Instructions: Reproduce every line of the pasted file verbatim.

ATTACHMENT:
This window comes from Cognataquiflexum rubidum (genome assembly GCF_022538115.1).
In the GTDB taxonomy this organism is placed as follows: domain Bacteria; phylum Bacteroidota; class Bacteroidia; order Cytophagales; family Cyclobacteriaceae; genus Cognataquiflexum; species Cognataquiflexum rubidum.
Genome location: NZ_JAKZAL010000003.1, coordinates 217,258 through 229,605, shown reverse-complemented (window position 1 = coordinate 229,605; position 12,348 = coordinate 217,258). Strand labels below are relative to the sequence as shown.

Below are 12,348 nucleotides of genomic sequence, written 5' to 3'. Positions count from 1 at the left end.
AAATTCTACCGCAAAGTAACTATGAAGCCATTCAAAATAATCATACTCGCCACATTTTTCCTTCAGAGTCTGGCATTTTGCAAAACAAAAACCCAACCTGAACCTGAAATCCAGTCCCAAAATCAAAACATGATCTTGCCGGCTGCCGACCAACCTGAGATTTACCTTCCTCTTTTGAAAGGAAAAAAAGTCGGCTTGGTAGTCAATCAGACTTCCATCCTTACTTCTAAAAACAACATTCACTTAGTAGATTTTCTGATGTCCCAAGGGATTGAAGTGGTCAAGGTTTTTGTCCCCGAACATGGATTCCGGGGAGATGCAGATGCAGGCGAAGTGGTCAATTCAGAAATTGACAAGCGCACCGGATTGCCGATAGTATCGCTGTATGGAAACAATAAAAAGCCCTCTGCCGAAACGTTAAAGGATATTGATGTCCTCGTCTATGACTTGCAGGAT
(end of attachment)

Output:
This window comes from Cognataquiflexum rubidum (genome assembly GCF_022538115.1).
In the GTDB taxonomy this organism is placed as follows: domain Bacteria; phylum Bacteroidota; class Bacteroidia; order Cytophagales; family Cyclobacteriaceae; genus Cognataquiflexum; species Cognataquiflexum rubidum.
Genome location: NZ_JAKZAL010000003.1, coordinates 217,258 through 229,605, shown reverse-complemented (window position 1 = coordinate 229,605; position 12,348 = coordinate 217,258). Strand labels below are relative to the sequence as shown.

Below are 12,348 nucleotides of genomic sequence, written 5' to 3'. Positions count from 1 at the left end.
AAATTCTACCGCAAAGTAACTATGAAGCCATTCAAAATAATCATACTCGCCACATTTTTCCTTCAGAGTCTGGCATTTTGCAAAACAAAAACCCAACCTGAACCTGAAATCCAGTCCCAAAATCAAAACATGATCTTGCCGGCTGCCGACCAACCTGAGATTTACCTTCCTCTTTTGAAAGGAAAAAAAGTCGGCTTGGTAGTCAATCAGACTTCCATCCTTACTTCTAAAAACAACATTCACTTAGTAGATTTTCTGATGTCCCAAGGGATTGAAGTGGTCAAGGTTTTTGTCCCCGAACATGGATTCCGGGGAGATGCAGATGCAGGCGAAGTGGTCAATTCAGAAATTGACAAGCGCACCGGATTGCCGATAGTATCGCTGTATGGAAACAATAAAAAGCCCTCTGCCGAAACGTTAAAGGATATTGATGTCCTCGTCTATGACTTGCAGGAT